Q: I know three people in their mid-50s with brain problems - one with Parkinson's, one with early onset Alzheimer's and one with some other kind of brain disease. It's unsettling. What do you think's going on?
DEVON B., Covington, Ky.
A: Since 1997 there's been a 66 percent INCREASE in the number of men and a 92 percent increase in the number of women dying from neurological diseases and conditions such as ALS, Parkinson's, Alzheimer's disease and dementia at younger and younger ages.
What accounts for the increase? All indications are that epigenetic changes - that is, changes in gene expression triggered by environmental influences - are making people more susceptible to brain diseases. The increase in younger people developing neurological diseases may come from the explosion in electronic devices; a rise in background, nonionising radiation from PCs, microwaves, TVs and mobile phones; increased petrochemical pollution; chemical additives and pesticides in food; and more.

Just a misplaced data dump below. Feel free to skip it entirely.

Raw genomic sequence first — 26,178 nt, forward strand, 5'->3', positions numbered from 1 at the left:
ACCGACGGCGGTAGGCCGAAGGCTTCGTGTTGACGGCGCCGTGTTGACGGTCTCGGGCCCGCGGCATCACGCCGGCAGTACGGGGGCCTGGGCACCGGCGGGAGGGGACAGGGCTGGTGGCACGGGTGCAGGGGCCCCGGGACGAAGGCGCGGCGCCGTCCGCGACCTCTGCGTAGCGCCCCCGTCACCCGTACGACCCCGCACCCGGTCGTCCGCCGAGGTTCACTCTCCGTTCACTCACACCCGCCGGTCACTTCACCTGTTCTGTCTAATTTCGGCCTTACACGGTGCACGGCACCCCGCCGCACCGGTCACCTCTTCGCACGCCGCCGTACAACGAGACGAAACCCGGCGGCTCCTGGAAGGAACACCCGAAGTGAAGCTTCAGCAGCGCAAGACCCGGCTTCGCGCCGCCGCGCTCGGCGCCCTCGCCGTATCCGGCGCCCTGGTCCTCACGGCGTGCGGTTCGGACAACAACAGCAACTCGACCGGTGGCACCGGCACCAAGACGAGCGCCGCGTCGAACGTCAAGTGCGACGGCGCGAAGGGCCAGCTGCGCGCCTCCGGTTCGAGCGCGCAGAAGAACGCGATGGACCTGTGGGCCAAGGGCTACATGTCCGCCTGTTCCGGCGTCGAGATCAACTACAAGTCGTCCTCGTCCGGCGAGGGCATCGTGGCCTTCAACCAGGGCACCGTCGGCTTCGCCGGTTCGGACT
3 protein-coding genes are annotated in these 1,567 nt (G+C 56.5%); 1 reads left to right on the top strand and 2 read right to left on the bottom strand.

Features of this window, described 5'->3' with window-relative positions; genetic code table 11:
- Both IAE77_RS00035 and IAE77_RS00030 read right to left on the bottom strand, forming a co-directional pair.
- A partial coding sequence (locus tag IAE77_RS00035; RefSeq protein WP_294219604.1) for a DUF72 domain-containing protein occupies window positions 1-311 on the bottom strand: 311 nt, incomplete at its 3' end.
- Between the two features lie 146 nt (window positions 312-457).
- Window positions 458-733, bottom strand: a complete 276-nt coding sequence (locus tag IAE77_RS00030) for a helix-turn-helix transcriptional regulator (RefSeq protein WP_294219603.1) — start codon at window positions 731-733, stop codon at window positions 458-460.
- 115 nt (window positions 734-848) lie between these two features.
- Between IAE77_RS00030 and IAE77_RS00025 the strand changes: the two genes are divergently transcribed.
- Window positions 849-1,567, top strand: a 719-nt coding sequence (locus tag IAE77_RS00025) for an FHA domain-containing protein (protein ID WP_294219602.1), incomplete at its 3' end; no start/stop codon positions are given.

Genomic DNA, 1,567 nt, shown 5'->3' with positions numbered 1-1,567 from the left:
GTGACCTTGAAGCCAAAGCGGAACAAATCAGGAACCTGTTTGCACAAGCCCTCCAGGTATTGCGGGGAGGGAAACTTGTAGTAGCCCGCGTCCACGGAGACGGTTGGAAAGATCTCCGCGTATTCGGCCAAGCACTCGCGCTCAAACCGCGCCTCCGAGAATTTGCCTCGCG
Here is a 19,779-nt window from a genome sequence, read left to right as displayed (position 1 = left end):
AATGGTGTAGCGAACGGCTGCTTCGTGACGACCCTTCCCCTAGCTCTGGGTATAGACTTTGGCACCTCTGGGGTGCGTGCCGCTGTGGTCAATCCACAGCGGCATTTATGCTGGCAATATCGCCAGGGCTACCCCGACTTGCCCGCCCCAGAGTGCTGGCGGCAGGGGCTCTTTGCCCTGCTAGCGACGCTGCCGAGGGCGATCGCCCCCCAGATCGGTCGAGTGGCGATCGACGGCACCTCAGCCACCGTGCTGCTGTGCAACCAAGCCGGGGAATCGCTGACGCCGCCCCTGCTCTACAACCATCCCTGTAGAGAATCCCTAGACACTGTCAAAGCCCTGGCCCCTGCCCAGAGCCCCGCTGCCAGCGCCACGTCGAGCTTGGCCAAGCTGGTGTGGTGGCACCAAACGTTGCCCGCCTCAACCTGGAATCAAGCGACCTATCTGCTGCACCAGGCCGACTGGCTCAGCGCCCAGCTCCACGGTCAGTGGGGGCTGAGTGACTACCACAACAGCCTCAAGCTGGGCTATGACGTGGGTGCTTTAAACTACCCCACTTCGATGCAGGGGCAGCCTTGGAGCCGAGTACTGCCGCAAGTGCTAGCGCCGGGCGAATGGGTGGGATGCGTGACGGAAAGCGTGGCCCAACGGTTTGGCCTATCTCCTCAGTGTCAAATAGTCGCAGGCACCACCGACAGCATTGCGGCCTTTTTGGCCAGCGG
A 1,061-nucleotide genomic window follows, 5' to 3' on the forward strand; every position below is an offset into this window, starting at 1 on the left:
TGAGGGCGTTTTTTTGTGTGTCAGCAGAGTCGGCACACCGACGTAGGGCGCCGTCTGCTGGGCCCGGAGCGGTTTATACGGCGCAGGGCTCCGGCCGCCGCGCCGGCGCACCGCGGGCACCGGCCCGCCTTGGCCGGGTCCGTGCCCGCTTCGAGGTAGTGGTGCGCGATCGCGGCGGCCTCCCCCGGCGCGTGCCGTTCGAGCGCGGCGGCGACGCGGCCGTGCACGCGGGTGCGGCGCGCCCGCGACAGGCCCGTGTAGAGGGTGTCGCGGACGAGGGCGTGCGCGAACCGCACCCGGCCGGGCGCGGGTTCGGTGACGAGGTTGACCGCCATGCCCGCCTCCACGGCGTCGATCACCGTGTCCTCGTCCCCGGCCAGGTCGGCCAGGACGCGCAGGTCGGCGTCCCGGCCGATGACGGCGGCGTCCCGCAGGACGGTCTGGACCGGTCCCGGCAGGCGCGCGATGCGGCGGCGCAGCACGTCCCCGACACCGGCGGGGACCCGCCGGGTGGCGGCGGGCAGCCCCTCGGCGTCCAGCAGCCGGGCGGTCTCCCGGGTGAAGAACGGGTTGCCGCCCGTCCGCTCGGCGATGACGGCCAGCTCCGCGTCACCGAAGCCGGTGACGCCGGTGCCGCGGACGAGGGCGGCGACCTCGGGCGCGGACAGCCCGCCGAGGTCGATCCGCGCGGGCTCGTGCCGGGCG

Fortunately, the body is surprisingly resilient and responds well to good self-care. You can fight back against lifestyle-triggered health hazards. Our battle cry:
Æ Achieve and maintain a healthy weight by eliminating the Five Food Felons (saturated and trans fats, added sugars and sugar syrups, and any grain that isn't 100 percent whole).
Æ Get regular physical activity: Walk 10,000 steps a day, do 15 minutes of strength training two to three days a week, plus 20 minutes of cardio three times a week (cardio exercise is six times more effective than "brain games" in growing your memory center).
Æ Meditate daily for at least 10 minutes. Managing stress may be the No. 1 brain helper.
Æ Take anti-inflammatory DHA omega-3 from algal oil (900 IU a day) or eat three servings of salmon a week.
Mehmet Oz, M.D., is host of "The Dr. Oz Show," and Mike Roizen, M.D., is chief medical officer at the Cleveland Clinic Wellness Institute. Distributed by King Features Syndicate Inc.